Update and Outlook for 2005 of Florida's BMP Program for Vegetable Crops 3 appendix beginning on page A1. They will need to fill out the Vegetable Best Management Practices Check List, and then a Nutrition and Irrigation Check List, then next the Conclusion and Results page. These pages are meant to assist growers in identifying areas where they are in compliance and areas where they need improvement. Growers then need to fill out the Candidate BMP checklist, and finally the Notice of Intent to Implement. Once the Notice of Intent to Implement is completed, it should be sent to FDACS-OAWP, Suite 200, 1203 Governors Square Boulevard, Tallahassee, FL 32301. It is strongly suggested to keep all checklists in a file along with a copy of the Notice of Intent to Implement. After official adoption, growers can access all forms necessary by logging onto http://www.floridaagwaterpolicy.com/ and following the link to Best Management Practices. Here, growers can scroll down to Vegetable & Agronomic Crops and open a PDF version of each of the forms. Benefits to Growers for Having a BMP Plan Once a Notice of Intent to Implement is filed, there are benefits to the grower including protection against state and federal law suits, financial reimbursement for implementation of BMPs, and eligibility for future cost share programs. Currently, there are Florida Statutes in place for each of these benefits: Florida Statutes Assistance with Implementation: (Florida Statutes 403.067  [d]) Eligibility for Cost Share Programs: (F.S. 570.085 ) Waiver of Liability: (F.S. 376.307). Questions Still Unanswered as of February 2005 1. Target level of participation (see Status of Manual above). 2. It is still unclear at what the program's 50% goal is directed towards. 3. Efficiency of BMPs and their impact on water quality. 4. The BMP program is still in its infancy, and it will take time and implementation of the practices to determine its impact on water quality. 5. Monitoring of BMP. 6. Currently, there is no way for the BMP program to monitor the program at the farm level. 7. Loop holes: consultants and private soil testing labs. 8. Advice given by consultants and soil labs is not always consistent with IFAS recommendations. Currently, there is no way to monitor soil lab or consultants' advice. For the program to work, both soil labs and consultants need to be steering their clients toward the same goal as the BMP program. Acceptable Strategies for Nutrient Management BMP strategies for nutrient management were developed from the concept of applying the crops' nutritional requirement (CNR), as based on IFAS recommendations and soil tests. The BMP manual recommends that growers view recommended rates as a component of the overall nutrient management rather than focusing on the rates suggested (Olson & Simonne, 2005). In adhering to BMPs, growers have three basic options: 1. Use IFAS recommendations or alternative recommendations from a credible research institution. 2. Use IFAS recommendations as a starting point, employ additional BMPs using BMP assessment checklist. 3. Farmers in significantly impaired basins must follow recommendations in the Basin Management Action Plan (BMAP).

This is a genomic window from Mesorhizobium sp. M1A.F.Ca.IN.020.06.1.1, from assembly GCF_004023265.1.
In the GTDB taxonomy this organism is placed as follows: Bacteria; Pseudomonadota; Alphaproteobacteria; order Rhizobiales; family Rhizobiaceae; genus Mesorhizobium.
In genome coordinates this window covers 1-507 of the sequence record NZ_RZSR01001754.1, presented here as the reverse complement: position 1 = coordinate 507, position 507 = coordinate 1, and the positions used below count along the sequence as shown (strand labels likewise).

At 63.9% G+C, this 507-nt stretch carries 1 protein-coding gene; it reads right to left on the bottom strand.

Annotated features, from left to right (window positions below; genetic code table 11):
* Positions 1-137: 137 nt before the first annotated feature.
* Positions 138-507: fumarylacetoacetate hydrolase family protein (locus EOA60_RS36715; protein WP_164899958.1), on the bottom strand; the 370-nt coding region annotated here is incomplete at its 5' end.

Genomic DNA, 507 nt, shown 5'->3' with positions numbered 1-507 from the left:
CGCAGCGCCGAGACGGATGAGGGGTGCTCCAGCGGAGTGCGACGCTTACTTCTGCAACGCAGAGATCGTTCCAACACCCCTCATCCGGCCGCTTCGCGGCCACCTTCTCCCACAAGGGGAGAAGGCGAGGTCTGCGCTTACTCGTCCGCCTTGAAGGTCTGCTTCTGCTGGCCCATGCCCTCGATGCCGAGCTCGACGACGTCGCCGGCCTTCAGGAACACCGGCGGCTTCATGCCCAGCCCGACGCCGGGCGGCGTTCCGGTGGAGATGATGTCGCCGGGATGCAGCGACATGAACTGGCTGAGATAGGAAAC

Update and Outlook for 2005 of Florida's BMP Program for Vegetable Crops 4 Technical Points What is in the Recommendations? Supplemental fertilizer applications are meant as a protective measure for growers following IFAS recommendations; they are not meant to be added to the initial fertilizer application. There are two main growing conditions where supplemental fertilizer applications may be required: leaching rain and extended harvest periods. Leaching rains are described as 3 inches in 3 days or 4 inches in 7 days. Supplemental applications should be applied after the leaching rain or prior to harvest when it has been determined necessary and not as a preventative measure early in the season. In both cases, IFAS recommends banding or swathing just ahead of the growing root system at a depth that is still in contact with moisture. Specific information on supplemental fertilizer application can be found in the BMP manual or in the Vegetable Production Handbook available at http://edis.ifas.ufl.edu/ TOPIC_GUIDE_Vegetable_Production_Guide_for_F lorida. Fertilizer Recommendations Based on Linear Bed Feet With plastic mulch becoming widely used in vegetable crops, linear bed feet are also becoming widely used. Linear bed feet (LBF) work off the concept of fertilizing the bed, not the entire acre, thus the fertilizer rate is based upon the actual cropping area (Simonne et al., 2002). The fertilizer recommendations are expressed in Lb/A, rates of fertilizer are expressed as Lb/100 LBF. Double Cropping Double cropping serves multiple purposes because it allows growers to reuse plastic mulch, previous fumigant, and any residual fertilizer left by previous crop. The practice of adding extra fertilizer to the first crop, in foresight of aiding growth of the second crop, is strongly discouraged. The extra fertilizer could be leached from the root zone or cause soluble-salt damage to the first crop. In fertilizing the second crop, an adjustment to the rate per acre needs to be made, but the rate per 100 LBF remains the same. To get the corrected rate per acre, you multiply by a correction factor: the number of LBF used divided by the number of bed feet present. An example is growing tomatoes after strawberries; strawberries are grown on 4 ft centers, and tomatoes are grown on six foot centers. To find the correction factor, you divide 6/4 to get 1.5 then multiply the recommended pounds per acre by the correction factor to determine correct fertilizer rate (Olson & Simonne, 2005). What is to Come? The question still remains if BMPs will reduce leachate to levels determined by total maximum daily loads (TMDL). It is generally agreed that BMPs are more of a tool towards accomplishing TMDL rather than the complete answer. Instead, other programs such as the basin management action plan (BMAP) and minimum flow legislation (MFL) need to be in action along with BMPs in order to reach the required TMDL set by the Federal Department of Environmental Protection. References Florida Department of Agriculture and Consumer Services. 2003. Florida Vegetable and Agronomic Crop Water Quality BMP Manual. Fla. Dept. of Agr. Cons. Serv., Tallahassee, Fla. Jan. 6, 2005. http://www.floridaagwaterpolicy.com/PDFs/BMPs/ vegetable&agronomicCrops.pdf Olson, S.M., and E.H. Simonne (eds). 2004-2005. Vegetable Production Handbook for Florida. SP170, UF/IFAS, Fla. Coop. Ext. Serv. http://edis.ifas.ufl.edu/ TOPIC_GUIDE_Vegetable_Production_Guide_for_F lorida South Florida Water Management District. 2002. Minimum Flows and Levels Web Site. Included on this web site are a power point presentation and links to information pertaining to specific bodies of water. http://www.sfwmd.gov/org/wsd/mfl/index.html Simonne, E.H. 2004. From BMPs to BMP Plan: Navigating the BMP Manual for Vegetables. Citrus & Vegetable Mag., Sept. p. 19.